There have been news stories of Pope Francis wanting his church to change the translation of “Lead us not into temptation” in the Lord’s Prayer to something like “Do not let us fall into temptation.” What does our church body think about this?
James F. Pope
There is no need to change the translation of that petition in the Lord’s Prayer. There is a need to understand better what Jesus meant with those words. Your question provides an opportunity for that.
An accurate translation
There is no mistranslation involved in the Sixth Petition of the Lord’s Prayer. “Lead us not into temptation” (Matthew 6:13) is an accurate translation of the Greek. The verb can mean “lead,” “bring in,” or “carry in.” As the Address of the prayer indicates, we make that petition of our Father in heaven. The traditional wording of the Lord’s Prayer—asking God not to lead us into temptation—is accurate.
Most Bible translations render the Greek in similar ways. There are a few exceptions, including: “And do not cause us to be tempted” (Expanded Bible), and, “Keep us from being tempted” (Contemporary English Version). Those translations drift away from a strict literal translation.
A consistent meaning
As far as explaining the petition, I certainly cannot improve on Martin Luther’s explanation in his Small Catechism: “God surely tempts no one to sin, but we pray in this petition that God would guard and keep us, so that the devil, the world, and our flesh may not deceive us or lead us into false belief, despair, and other great and shameful sins; and though we are tempted by them, we pray that we may overcome and win the victory.”
Luther offered similar thoughts in his Large Catechism: “This, then is leading us not into temptation, to wit, when he gives us power and strength to resist, the temptation, however, not being taken away or removed. For while we live in the flesh and have the devil about us, no one can escape temptation and allurements; and it cannot be otherwise than that we must endure trials, yea, be engulfed in them; but we pray for this, that we may not fall and be drowned in them.”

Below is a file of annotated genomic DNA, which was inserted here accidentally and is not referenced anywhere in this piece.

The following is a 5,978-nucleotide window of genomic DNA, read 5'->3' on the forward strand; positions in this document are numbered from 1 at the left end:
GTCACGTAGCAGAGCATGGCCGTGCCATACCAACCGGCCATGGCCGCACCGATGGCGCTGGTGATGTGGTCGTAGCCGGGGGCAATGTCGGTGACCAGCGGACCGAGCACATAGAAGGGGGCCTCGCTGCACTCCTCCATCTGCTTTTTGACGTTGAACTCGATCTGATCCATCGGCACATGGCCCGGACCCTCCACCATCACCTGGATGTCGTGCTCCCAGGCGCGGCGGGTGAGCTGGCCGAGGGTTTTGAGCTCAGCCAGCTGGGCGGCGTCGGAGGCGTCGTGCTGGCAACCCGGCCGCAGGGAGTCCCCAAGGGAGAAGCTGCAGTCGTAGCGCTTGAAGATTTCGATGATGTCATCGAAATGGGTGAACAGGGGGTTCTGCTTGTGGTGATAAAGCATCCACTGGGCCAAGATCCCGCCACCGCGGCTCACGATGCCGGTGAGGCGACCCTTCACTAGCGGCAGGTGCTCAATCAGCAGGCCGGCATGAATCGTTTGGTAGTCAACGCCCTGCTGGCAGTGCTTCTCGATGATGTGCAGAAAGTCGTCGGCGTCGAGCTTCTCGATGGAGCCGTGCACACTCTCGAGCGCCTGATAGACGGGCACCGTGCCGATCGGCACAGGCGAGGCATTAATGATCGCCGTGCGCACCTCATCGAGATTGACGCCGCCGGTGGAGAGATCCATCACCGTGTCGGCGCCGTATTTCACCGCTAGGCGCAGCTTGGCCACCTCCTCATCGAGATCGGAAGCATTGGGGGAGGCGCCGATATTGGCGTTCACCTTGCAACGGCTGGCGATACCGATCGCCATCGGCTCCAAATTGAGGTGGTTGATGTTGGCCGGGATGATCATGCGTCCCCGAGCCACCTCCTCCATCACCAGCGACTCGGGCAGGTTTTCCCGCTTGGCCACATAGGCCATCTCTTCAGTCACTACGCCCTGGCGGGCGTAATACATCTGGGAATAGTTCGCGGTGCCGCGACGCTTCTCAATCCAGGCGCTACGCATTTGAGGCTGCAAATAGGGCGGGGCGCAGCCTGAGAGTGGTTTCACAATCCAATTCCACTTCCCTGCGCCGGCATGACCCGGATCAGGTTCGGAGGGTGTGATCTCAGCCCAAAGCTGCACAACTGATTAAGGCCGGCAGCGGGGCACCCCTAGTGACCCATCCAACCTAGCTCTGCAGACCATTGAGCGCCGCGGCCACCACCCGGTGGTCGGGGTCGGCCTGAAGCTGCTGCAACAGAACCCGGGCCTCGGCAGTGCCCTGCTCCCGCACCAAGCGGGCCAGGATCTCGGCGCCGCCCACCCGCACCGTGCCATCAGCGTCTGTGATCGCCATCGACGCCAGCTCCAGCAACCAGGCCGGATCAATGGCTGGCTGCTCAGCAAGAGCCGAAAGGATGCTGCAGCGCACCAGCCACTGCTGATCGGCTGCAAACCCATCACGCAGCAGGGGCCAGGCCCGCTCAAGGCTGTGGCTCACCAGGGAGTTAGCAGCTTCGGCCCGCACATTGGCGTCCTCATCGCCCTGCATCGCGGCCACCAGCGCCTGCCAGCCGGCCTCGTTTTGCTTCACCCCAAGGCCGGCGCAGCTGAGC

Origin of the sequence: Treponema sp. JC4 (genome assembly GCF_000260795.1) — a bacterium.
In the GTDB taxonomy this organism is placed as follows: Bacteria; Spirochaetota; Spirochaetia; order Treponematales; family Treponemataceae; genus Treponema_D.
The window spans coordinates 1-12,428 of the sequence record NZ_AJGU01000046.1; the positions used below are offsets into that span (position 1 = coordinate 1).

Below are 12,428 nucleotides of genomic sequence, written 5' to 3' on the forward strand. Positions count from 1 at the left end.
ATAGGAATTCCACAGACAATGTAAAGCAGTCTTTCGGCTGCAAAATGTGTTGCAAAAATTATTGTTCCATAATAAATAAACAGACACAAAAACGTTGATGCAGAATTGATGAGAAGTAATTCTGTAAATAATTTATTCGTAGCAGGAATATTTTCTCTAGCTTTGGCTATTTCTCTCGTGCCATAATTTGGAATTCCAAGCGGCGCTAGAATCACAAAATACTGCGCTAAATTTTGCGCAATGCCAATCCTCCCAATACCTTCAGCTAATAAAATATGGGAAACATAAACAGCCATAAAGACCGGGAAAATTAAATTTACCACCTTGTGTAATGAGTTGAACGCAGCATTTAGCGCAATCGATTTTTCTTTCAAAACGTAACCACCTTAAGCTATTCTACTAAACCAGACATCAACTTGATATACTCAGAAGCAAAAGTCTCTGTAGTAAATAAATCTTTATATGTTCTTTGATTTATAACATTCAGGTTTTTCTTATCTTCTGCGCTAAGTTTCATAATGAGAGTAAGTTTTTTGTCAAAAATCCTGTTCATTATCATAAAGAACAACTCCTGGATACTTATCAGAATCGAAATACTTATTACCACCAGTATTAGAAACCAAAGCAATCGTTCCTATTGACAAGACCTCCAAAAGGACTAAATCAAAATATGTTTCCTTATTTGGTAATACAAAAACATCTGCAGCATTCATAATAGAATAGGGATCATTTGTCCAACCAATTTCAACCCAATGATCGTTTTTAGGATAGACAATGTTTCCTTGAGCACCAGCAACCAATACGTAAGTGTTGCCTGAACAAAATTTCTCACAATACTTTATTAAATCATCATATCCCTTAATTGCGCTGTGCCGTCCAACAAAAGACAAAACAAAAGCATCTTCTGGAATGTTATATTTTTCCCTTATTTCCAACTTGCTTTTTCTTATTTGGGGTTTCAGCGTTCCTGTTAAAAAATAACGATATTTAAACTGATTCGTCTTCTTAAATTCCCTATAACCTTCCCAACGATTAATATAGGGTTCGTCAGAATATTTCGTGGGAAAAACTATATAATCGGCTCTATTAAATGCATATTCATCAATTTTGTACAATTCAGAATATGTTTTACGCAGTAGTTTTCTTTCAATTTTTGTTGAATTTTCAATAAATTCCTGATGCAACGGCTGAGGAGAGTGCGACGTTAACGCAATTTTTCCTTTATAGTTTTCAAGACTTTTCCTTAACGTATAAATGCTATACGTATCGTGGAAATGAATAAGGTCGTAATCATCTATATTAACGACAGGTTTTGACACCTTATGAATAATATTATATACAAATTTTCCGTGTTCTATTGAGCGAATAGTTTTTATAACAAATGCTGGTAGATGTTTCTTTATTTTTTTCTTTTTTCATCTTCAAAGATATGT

Luther’s thoughts point to James 1:13-15: “When tempted, no one should say, ‘God is tempting me.’ For God cannot be tempted by evil, nor does he tempt anyone; but each person is tempted when they are dragged away by their own evil desire and enticed. Then, after desire has conceived, it gives birth to sin; and sin, when it is full-grown, gives birth to death.”
Scripture clearly teaches that God does not tempt anyone to sin. Scripture plainly identifies Satan as “the tempter” (Matthew 4:3). When we use the prayer Jesus taught us, we do what he first told his disciples in the Garden of Gethsemane: “Watch and pray so that you will not fall into temptation” (Mark 14:38).
A meaningful petition
Because you and I wage daily spiritual warfare against evil, we have reason to speak the words of the Sixth Petition of the Lord’s Prayer on a regular basis—not in a mechanical way but in a meaningful way. We do that when we recognize our own frailty and seek God’s strength to withstand the temptations that come our way. We do that when we recognize who is the tempter and who is our Friend.
The wording of the Sixth Petition is like other parts of Scripture in that we need to let “Scripture interpret Scripture” to know what it means and does not mean
Contributing editor James Pope, professor at Martin Luther College, New Ulm, Minnesota, is a member at St. John, New Ulm.
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Author: James F. Pope
Volume 105, Number 05
Issue: May 2018
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